The International Journal of Cardiovascular Imaging

, Volume 34, Issue 9, pp 1451–1458 | Cite as

Validation of contrast-enhanced time-resolved magnetic resonance angiography in pre-ablation planning in patients with atrial fibrillation: comparison with traditional technique

  • Tarek Zghaib
  • Adeel Shahid
  • Chiara Pozzessere
  • Kristin K. Porter
  • Linda C. Chu
  • John Eng
  • Hugh Calkins
  • Ihab R. Kamel
  • Saman Nazarian
  • Stefan L. Zimmerman
Original Paper


Bolus timing is critical to optimal magnetic resonance angiography (MRA) acquisitions but can be challenging in some patients. Our purpose was to evaluate whether contrast-enhanced time-resolved magnetic resonance angiography (TR-MRA), a dynamic multiphase sequence that does not rely on bolus timing, is a viable alternative method to conventional 3D fast-long angle shot contrast-enhanced magnetic resonance angiography (CE-MRA). Coronal subtracted conventional CE-MRA images in 50 consecutive patients presenting for pre-atrial fibrillation ablation pulmonary venous (PV) mapping were compared with 50 TR-MRA images performed in 50 subsequent patients. The TR-MRA protocol was modified to optimize spatial resolution with slightly reduced temporal resolution (6.1 s scan time). Three experienced readers evaluated each scan’s image quality and relative left atrial (LA) opacification based on a 4-point scale and diagnostic PV visualization in a binary fashion. Additionally, LA signal-to-noise ratio (SNR), contrast-to-noise ratio (CNR), and PV dimensions were measured for both techniques. TR-MRA had significantly higher overall image quality (3.10 ± 0.69 vs. 2.42 ± 0.69, p < 0.0001), and LA opacification scores (3.33 ± 0.70 vs. 2.15 ± 1.13, p < 0.0001) compared to CE-MRA. The proportion of diagnostically visualized pulmonary veins was 137/150 (91%) in the CE-MRA group vs. 147/150 (98%) with TR-MRA (p = 0.010). Both SNR and CNR were higher with TR-MRA vs. CE-MRA (277.9 ± 48.9 vs. 106.8 ± 41, p = 0.002 and 100.3 ± 41.7 vs. 70.7 ± 48.0, p = 0.002, respectively). Inter-reader variance of individual PV measurements for each of the MR techniques ranged between 0.62 and 1.47 mm and the ICC for vein measurements was higher with TR-MRA (range: 0.62–0.81) compared to CE-MRA (range: 0.47–0.64). TR-MRA, modified to maximize spatial resolution, offers an alternative method for performing high quality MRA examinations in patients with AF. TR-MRA offers greater overall image quality, PV visualization, and similarly reproducible PV measurements compared to traditional CE-MRA, without the challenges of proper bolus timing.


Atrial fibrillation Catheter ablation Contrast-enhanced magnetic resonance angiography Time-resolved magnetic resonance angiography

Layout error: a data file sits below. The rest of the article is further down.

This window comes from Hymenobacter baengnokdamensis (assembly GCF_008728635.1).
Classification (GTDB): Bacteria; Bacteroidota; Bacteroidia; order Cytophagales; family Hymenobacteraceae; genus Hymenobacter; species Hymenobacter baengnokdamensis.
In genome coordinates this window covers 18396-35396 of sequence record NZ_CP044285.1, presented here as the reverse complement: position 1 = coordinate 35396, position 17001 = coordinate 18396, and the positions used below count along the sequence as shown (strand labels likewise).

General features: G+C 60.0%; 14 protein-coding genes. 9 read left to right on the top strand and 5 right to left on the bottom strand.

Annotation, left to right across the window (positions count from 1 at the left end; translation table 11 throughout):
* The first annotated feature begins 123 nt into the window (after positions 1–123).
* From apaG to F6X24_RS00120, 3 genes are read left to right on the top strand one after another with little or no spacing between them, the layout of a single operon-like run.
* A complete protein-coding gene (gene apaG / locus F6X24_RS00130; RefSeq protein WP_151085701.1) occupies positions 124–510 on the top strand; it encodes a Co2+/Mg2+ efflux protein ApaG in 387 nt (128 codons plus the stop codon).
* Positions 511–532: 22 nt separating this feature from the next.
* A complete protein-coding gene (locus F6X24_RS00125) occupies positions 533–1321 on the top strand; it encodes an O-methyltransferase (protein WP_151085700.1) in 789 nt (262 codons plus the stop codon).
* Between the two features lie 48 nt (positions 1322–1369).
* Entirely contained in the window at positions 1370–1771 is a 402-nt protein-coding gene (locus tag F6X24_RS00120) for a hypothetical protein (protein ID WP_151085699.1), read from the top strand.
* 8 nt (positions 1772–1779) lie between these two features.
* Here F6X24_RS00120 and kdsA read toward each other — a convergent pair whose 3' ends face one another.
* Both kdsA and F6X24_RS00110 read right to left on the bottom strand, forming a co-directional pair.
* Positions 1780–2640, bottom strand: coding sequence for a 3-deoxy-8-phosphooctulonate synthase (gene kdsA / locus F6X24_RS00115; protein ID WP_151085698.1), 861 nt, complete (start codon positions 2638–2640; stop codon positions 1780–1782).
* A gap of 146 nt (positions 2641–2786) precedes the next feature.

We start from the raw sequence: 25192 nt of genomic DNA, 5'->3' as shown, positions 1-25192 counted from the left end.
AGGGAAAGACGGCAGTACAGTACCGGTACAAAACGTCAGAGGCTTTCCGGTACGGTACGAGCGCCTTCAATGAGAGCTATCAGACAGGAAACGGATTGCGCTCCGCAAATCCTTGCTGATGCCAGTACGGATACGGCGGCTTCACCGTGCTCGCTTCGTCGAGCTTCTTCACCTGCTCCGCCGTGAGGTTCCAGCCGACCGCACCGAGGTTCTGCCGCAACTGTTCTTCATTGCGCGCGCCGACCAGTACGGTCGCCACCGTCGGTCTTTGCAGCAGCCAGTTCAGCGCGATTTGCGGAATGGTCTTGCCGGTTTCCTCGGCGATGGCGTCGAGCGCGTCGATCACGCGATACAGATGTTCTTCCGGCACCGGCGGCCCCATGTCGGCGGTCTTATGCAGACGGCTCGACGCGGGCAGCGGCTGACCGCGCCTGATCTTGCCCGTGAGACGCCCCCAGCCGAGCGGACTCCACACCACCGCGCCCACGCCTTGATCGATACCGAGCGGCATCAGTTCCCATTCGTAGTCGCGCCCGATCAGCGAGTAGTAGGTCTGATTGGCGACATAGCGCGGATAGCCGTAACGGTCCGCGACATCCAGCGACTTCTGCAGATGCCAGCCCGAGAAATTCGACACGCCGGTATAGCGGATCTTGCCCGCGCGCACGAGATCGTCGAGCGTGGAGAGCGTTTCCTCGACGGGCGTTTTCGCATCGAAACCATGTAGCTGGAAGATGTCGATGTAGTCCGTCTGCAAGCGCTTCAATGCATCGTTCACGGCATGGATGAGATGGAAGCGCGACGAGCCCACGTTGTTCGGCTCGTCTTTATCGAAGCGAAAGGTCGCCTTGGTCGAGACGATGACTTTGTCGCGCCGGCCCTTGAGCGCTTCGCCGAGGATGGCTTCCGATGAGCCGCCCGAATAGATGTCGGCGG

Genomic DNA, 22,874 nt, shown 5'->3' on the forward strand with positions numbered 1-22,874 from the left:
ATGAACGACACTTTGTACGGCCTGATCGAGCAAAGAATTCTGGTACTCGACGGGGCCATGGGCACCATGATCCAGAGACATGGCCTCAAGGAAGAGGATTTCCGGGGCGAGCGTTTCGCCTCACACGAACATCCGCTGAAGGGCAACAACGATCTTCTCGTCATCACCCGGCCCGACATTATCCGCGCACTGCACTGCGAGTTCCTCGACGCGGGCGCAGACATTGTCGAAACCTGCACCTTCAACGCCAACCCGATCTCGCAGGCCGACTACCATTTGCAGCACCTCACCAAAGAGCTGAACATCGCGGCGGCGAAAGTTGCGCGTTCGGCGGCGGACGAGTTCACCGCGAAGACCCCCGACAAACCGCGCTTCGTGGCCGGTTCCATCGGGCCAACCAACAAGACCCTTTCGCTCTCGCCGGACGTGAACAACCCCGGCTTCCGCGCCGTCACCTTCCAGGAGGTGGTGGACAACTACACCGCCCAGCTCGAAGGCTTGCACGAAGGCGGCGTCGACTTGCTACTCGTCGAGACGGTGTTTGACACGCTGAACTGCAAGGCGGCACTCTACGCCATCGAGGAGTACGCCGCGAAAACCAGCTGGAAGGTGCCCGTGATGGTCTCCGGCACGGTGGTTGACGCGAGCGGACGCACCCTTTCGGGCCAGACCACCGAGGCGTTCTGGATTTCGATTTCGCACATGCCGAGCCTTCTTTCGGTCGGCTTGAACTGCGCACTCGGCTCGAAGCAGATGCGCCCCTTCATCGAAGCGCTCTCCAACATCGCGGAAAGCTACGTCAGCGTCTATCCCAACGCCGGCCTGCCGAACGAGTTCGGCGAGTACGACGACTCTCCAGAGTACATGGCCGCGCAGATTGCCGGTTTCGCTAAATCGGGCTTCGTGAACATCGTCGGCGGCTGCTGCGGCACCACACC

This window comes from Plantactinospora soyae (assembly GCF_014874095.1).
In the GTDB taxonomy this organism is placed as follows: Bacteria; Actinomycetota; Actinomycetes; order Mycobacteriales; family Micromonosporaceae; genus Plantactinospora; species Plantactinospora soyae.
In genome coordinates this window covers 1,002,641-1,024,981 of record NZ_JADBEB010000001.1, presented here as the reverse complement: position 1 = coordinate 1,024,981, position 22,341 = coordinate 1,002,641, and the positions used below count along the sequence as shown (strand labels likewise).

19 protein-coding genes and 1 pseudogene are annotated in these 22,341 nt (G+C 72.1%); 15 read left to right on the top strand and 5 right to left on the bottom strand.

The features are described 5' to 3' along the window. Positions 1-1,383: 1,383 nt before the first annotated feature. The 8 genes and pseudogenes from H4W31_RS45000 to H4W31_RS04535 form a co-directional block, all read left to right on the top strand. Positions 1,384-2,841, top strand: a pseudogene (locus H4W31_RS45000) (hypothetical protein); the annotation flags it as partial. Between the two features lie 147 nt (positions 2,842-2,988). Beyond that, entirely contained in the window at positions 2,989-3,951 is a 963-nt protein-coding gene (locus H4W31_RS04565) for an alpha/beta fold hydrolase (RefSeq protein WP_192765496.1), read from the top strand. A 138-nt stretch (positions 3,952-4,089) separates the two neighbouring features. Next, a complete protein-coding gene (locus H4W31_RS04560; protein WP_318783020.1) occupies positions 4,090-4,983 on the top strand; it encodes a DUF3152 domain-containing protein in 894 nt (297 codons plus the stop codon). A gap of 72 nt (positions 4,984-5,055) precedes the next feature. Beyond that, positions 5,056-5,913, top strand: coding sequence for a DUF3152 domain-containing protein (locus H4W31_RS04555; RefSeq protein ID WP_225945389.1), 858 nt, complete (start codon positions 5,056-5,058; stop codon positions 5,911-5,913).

Pulmonary vein


Magnetic resonance angiography


Contrast-enhanced magnetic resonance angiography


Time-resolved magnetic resonance angiography


Left atrium


Signal intensity


Atrial fibrillation


Repetition time


Echo time


Contrast to noise ratio


Signal to noise ratio


Regions of interest


Intra-class coefficient


Right superior pulmonary vein


Right inferior pulmonary vein


Left superior pulmonary vein


Left inferior pulmonary vein



The study was funded by the National Institutes of Health (Grant Nos. K23HL089333 and R01HL116280) as well as by a Biosense Webster grant to Dr Nazarian; the Roz and Marvin H. Weiner and Family Foundation; the Dr. Francis P. Chiaramonte Foundation; Marilyn and Christian Poindexter; and the Norbert and Louise Grunwald Cardiac Arrhythmia Research Fund. Funding bodies had no role in the design of the study; collection, analysis, or interpretation of data; or in writing the manuscript.

Compliance with ethical standards

Conflict of interest

Dr. Nazarian has received research grant funding from Biosense Webster during the conduct of the study. All other authors have reported that they have no relationships relevant to the contents of this paper to disclose.

Ethics approval

The Johns Hopkins Institutional Review Board (JH-IRB) approved the study and retrospective study data was obtained under a HIPPA compliant waiver of consent.


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Copyright information

© Springer Science+Business Media B.V., part of Springer Nature 2018

Authors and Affiliations

  • Tarek Zghaib
    • 1
  • Adeel Shahid
    • 2
  • Chiara Pozzessere
    • 2
  • Kristin K. Porter
    • 3
  • Linda C. Chu
    • 2
  • John Eng
    • 2
  • Hugh Calkins
    • 1
  • Ihab R. Kamel
    • 2
  • Saman Nazarian
    • 4
  • Stefan L. Zimmerman
    • 2
  1. 1.Division of CardiologyJohns Hopkins MedicineBaltimoreUSA
  2. 2.§Russell A. Morgan Department of Radiology and Radiological SciencesJohns Hopkins MedicineBaltimoreUSA
  3. 3.Department of RadiologyUniversity of Alabama at BirminghamBirminghamUSA
  4. 4.Division of CardiologyUniversity of Pennsylvania Perelman School of MedicinePhiladelphiaUSA

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